Business not as usual in violence-prone Old City
By Yunus Lasania - HYDERABAD
17th December 2012 10:39 AM
Though citizens of the old city heaved a sigh of relief with last Friday having passed off peacefully, traders and shop owners are facing repercussions of the violence that took place near Charminar over the last few weeks.
With business severely hit and several shops running in losses, many daily wage workers are deserting their workplace to look for employment in other parts of the city such as Abids and Secunderabad.
“The customer base is undergoing a change. Many of them are now going to Abids or Secunderabad for shopping. And, for us, working in such a market will be rewarding,” says Aslam bin Ahmed, who works at Grand Shoes store at Pathergatti.
“I am the breadwinner for my family as my father cannot work. The Rs 300 I earn daily is all what our family gets. After next week, I will work at a cloth store in Secunderabad,” says Mohammed Qasim, another daily wage worker at Pathergatti.
Mohd Ali, who runs Nizam Shahi Libas, agrees that disturbances in the old city have affected the business which, in turn, affected employees and workers. “There was no business for eight days at a stretch, and a week or two before that. And one who has to earn every day can’t afford to stay at such violence-prone place,” Ali explains.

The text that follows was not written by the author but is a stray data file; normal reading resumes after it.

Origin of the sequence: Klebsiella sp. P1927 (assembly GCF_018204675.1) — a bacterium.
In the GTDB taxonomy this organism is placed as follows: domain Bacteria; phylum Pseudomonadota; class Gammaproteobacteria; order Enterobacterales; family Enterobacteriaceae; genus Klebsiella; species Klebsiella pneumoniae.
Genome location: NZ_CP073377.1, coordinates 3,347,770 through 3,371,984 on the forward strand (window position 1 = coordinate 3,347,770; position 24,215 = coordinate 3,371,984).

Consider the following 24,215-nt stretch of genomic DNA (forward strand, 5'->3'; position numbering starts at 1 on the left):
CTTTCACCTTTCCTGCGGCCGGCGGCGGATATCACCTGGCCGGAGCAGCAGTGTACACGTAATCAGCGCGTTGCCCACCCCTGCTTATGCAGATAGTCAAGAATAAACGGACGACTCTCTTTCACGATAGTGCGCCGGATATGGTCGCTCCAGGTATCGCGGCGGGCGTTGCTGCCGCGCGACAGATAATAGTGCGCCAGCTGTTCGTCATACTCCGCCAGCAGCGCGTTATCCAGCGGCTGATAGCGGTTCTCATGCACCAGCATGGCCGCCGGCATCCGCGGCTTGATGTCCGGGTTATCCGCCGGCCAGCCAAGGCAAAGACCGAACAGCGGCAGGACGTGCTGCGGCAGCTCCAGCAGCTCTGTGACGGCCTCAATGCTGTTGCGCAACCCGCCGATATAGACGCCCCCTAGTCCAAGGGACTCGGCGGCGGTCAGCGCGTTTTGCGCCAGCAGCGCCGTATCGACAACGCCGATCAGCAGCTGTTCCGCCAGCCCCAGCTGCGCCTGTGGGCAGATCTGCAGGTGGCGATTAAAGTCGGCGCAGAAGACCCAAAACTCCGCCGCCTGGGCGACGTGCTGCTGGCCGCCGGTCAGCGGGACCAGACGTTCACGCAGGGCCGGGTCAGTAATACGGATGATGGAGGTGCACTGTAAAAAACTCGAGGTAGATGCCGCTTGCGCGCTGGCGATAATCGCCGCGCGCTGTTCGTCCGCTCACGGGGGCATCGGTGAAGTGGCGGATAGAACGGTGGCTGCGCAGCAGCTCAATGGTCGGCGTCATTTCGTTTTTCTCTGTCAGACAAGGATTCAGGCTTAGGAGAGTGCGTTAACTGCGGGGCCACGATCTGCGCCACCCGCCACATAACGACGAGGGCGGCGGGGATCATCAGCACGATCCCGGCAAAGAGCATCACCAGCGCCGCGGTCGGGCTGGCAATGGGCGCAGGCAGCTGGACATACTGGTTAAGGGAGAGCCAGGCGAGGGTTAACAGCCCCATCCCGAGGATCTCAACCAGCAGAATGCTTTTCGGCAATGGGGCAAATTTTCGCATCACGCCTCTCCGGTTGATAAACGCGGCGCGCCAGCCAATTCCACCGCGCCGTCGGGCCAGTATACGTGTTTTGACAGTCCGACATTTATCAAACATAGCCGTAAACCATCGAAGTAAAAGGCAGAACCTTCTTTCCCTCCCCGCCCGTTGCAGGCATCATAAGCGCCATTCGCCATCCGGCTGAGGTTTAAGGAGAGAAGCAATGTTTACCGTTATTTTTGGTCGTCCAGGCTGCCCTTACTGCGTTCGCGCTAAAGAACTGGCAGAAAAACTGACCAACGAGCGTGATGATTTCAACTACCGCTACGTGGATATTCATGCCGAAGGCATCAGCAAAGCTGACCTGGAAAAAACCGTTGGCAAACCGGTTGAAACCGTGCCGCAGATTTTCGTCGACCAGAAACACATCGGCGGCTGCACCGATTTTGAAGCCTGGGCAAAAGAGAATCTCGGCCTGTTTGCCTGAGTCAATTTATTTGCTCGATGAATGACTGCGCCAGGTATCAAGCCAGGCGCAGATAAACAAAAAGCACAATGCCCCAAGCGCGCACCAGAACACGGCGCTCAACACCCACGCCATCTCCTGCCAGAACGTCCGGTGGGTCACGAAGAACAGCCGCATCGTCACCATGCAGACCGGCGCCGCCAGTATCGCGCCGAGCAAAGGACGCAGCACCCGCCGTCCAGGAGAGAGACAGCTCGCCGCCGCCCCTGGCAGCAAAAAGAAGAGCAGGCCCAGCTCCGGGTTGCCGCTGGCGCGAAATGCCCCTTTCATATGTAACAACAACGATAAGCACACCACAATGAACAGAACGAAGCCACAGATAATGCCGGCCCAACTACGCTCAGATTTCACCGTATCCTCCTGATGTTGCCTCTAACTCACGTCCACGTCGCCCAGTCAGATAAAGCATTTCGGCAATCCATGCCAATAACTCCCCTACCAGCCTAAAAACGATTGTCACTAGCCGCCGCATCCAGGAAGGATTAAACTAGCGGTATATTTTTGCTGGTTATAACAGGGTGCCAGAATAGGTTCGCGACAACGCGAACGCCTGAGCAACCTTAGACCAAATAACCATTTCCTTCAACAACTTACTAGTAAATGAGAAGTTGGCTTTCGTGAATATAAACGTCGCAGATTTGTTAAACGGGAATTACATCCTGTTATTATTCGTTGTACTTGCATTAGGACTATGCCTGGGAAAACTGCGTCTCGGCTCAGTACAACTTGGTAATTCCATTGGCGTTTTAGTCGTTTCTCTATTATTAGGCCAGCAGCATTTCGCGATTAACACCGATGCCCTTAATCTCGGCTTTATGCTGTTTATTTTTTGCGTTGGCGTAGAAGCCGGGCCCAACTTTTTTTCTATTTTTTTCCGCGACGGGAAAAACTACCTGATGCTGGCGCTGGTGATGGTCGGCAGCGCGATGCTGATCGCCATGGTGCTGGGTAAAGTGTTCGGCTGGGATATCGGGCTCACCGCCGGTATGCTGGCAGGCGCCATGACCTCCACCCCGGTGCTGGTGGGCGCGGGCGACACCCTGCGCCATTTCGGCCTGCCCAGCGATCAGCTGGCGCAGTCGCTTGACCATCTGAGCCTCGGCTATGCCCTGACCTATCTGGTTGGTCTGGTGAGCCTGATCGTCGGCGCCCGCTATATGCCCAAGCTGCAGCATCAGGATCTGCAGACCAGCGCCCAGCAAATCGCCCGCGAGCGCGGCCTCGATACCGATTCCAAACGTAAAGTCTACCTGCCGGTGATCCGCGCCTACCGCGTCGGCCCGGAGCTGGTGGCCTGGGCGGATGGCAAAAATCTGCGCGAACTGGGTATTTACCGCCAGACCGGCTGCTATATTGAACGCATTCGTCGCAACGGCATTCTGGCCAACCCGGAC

Abid Mohiuddin, managing director of Maqdoom Brothers at Pathergatti, said: “This year violence struck this part of the city twice, first during Diwali and now during wedding season, which has dented my business. Business here is divided into four quarters of the year and we have lost one entire quarter due to disturbances,” he rues.
“Sometimes, whenever such disturbances take place, workers take money from us to feed their families as they know there will be no business. Only those who have been working for decades are paid since they are loyal. But new workers are not so lucky, so they leave,” points out Farooq Ibrahim, who owns Farooq Footwear at Nayapul.
Aslam bin Ahmed adds to his observation that workers in other areas of the city are paid more. “I have 19 years of experience as a worker. Anyone having such long experience is paid about Rs 400 a day by establishments in Abids and Secunderabad. In the old city we are paid a paltry Rs 200, on an average, which hardly sufficient to make a decent living in these hard times,’’ he says.
Qasim concurs with the observation, justifying his decision to look for greener pastures beyond Musi river which divides the old and new cities.
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